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Facts: During the wee hours of July 27, 2003, some three-hundred junior officers and enlisted men of the AFP, acting upon instigation, command and direction of known and unknown leaders have seized the Oakwood Building in Makati. Publicly, they complained of the corruption in the AFP and declared their withdrawal of support for the government, demanding the resignation of the President, Secretary of Defense and the PNP Chief. These acts constitute a violation of Article 134 of the Revised Penal Code, and by virtue of Proclamation No. 427 and General Order No. 4, the Philippines was declared under the State of Rebellion. Negotiations took place and the officers went back to their barracks in the evening of the same day. On August 1, 2003, both the Proclamation and General Orders were lifted, and Proclamation No. 435, declaring the Cessation of the State of Rebellion was issued. In the interim, however, the following petitions were filed: (1) SANLAKAS AND PARTIDO NG MANGGAGAWA VS. EXECUTIVE SECRETARY, petitioners contending that Sec. 18 Article VII of the Constitution does not require the declaration of a state of rebellion to call out the AFP, and that there is no factual basis for such proclamation. (2)SJS Officers/Members v. Hon. Executive Secretary, et al, petitioners contending that the proclamation is a circumvention of the report requirement under the same Section 18, Article VII, commanding the President to submit a report to Congress within 48 hours from the proclamation of martial law. Finally, they contend that the presidential issuances cannot be construed as an exercise of emergency powers as Congress has not delegated any such power to the President. (3) Rep. Suplico et al. v. President Macapagal-Arroyo and Executive Secretary Romulo, petitioners contending that there was usurpation of the power of Congress granted by Section 23 (2), Article VI of the Constitution. (4) Pimentel v. Romulo, et al, petitioner fears that the declaration of a state of rebellion "opens the door to the unconstitutional implementation of warrantless arrests" for the crime of rebellion.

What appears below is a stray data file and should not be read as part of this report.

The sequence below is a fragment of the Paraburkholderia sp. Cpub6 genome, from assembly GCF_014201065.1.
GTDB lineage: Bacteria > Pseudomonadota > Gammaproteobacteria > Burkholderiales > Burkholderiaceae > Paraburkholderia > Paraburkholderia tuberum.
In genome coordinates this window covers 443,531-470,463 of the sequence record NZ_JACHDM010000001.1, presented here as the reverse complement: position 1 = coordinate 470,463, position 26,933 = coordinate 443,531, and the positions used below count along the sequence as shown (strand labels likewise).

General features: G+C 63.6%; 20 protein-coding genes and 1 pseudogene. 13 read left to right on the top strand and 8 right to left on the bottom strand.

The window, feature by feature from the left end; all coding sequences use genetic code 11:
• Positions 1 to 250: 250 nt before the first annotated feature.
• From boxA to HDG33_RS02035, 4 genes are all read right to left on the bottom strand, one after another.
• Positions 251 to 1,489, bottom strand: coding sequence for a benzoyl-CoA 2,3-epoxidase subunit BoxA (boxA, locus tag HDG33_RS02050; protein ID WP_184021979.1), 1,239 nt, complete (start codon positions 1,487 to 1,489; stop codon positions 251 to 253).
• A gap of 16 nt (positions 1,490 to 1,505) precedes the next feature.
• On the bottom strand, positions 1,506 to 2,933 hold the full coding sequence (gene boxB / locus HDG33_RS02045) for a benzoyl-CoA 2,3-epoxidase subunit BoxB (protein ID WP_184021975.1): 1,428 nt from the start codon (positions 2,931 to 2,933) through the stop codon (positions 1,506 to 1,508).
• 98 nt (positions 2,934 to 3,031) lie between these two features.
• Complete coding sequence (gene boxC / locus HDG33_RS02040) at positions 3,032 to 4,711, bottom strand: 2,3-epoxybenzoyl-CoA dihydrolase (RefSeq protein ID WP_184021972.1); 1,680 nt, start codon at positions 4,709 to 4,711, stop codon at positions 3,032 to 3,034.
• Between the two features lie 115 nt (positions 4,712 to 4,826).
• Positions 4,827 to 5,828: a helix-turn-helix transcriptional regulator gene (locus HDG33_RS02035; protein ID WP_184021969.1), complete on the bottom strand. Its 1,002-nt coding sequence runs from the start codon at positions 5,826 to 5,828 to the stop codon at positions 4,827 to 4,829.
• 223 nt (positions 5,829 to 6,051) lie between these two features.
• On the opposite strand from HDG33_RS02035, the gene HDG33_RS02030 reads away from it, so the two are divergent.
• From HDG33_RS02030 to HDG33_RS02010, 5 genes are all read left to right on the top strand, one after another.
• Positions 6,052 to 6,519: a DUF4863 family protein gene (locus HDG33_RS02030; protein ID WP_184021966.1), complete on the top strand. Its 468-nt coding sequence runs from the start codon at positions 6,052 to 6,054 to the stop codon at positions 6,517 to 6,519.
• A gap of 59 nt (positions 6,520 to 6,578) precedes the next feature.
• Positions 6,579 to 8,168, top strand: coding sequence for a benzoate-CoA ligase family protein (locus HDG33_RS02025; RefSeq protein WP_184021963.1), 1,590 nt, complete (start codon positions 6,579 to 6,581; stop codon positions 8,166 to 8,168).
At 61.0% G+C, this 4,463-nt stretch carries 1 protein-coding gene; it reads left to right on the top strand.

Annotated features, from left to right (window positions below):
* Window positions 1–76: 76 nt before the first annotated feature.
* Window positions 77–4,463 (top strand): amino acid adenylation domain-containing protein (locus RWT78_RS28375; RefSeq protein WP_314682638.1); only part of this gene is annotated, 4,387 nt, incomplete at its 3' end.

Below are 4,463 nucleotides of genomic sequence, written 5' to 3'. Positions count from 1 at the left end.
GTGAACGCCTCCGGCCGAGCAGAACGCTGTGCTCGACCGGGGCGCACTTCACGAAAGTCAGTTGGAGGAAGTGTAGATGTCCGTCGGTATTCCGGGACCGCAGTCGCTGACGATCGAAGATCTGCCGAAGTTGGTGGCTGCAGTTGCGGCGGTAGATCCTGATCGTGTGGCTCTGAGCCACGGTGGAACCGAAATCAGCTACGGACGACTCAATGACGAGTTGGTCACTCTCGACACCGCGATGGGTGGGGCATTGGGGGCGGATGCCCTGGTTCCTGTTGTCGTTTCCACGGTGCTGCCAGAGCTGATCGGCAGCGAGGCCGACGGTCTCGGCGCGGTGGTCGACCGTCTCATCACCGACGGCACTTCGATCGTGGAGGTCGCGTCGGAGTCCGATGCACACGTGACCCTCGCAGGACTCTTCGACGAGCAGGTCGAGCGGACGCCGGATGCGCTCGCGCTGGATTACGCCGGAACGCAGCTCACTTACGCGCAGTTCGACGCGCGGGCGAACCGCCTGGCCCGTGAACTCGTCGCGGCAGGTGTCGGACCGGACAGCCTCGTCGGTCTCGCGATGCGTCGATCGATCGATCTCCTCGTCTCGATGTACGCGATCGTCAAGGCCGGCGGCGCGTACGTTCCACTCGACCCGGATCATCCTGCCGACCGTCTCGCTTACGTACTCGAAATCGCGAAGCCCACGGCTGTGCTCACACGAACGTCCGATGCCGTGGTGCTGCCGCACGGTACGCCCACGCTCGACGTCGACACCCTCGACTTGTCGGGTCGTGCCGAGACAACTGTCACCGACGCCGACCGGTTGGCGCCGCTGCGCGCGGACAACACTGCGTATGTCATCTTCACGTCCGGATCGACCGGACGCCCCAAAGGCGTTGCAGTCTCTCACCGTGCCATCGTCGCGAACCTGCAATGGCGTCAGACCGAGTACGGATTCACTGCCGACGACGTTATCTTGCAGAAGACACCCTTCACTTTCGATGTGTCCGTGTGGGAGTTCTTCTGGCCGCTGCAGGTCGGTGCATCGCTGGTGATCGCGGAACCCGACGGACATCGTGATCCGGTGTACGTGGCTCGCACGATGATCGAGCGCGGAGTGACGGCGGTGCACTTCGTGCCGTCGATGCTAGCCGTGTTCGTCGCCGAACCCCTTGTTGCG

Issues: (1) Whether or Not Proclamation No. 427 and General Order No. 4 are constitutional? (2) Whether or Not the petitioners have a legal standing or locus standi to bring suit?

Held: The Court rendered that the both the Proclamation No. 427 and General Order No. 4 are constitutional. Section 18, Article VII does not expressly prohibit declaring state or rebellion.

The President in addition to its Commander-in-Chief Powers is conferred by the Constitution executive powers. It is not disputed that the President has full discretionary power to call out the armed forces and to determine the necessity for the exercise of such power. While the Court may examine whether the power was exercised within constitutional limits or in a manner constituting grave abuse of discretion, none of the petitioners here have, by way of proof, supported their assertion that the President acted without factual basis. The issue of the circumvention of the report is of no merit as there was no indication that military tribunals have replaced civil courts or that military authorities have taken over the functions of Civil Courts. The issue of usurpation of the legislative power of the Congress is of no moment since the President, in declaring a state of rebellion and in calling out the armed forces, was merely exercising a wedding of her Chief Executive and Commander-in-Chief powers. These are purely executive powers, vested on the President by Sections 1 and 18, Article VII, as opposed to the delegated legislative powers contemplated by Section 23 (2), Article VI. The fear on warrantless arrest is unreasonable, since any person may be subject to this whether there is rebellion or not as this is a crime punishable under the Revised Penal Code, and as long as a valid warrantless arrest is present. Legal standing or locus standi has been defined as a personal and substantial interest in the case such that the party has sustained or will sustain direct injury as a result of the governmental act that is being challenged. The gist of the question of standing is whether a party alleges "such personal stake in the outcome of the controversy as to assure that concrete adverseness which sharpens the presentation of Issue upon which the court depends for illumination of difficult constitutional questions. Based on the foregoing, petitioners Sanlakas and PM, and SJS Officers/Members have no legal standing to sue. Only petitioners Rep. Suplico et al. and Sen. Pimentel, as Members of Congress, have standing to challenge the subject issuances. It sustained its decision in Philippine Constitution Association v. Enriquez, that the extent the powers of Congress are impaired, so is the power of each member thereof, since his office confers a right to participate in the exercise of the powers of that institution.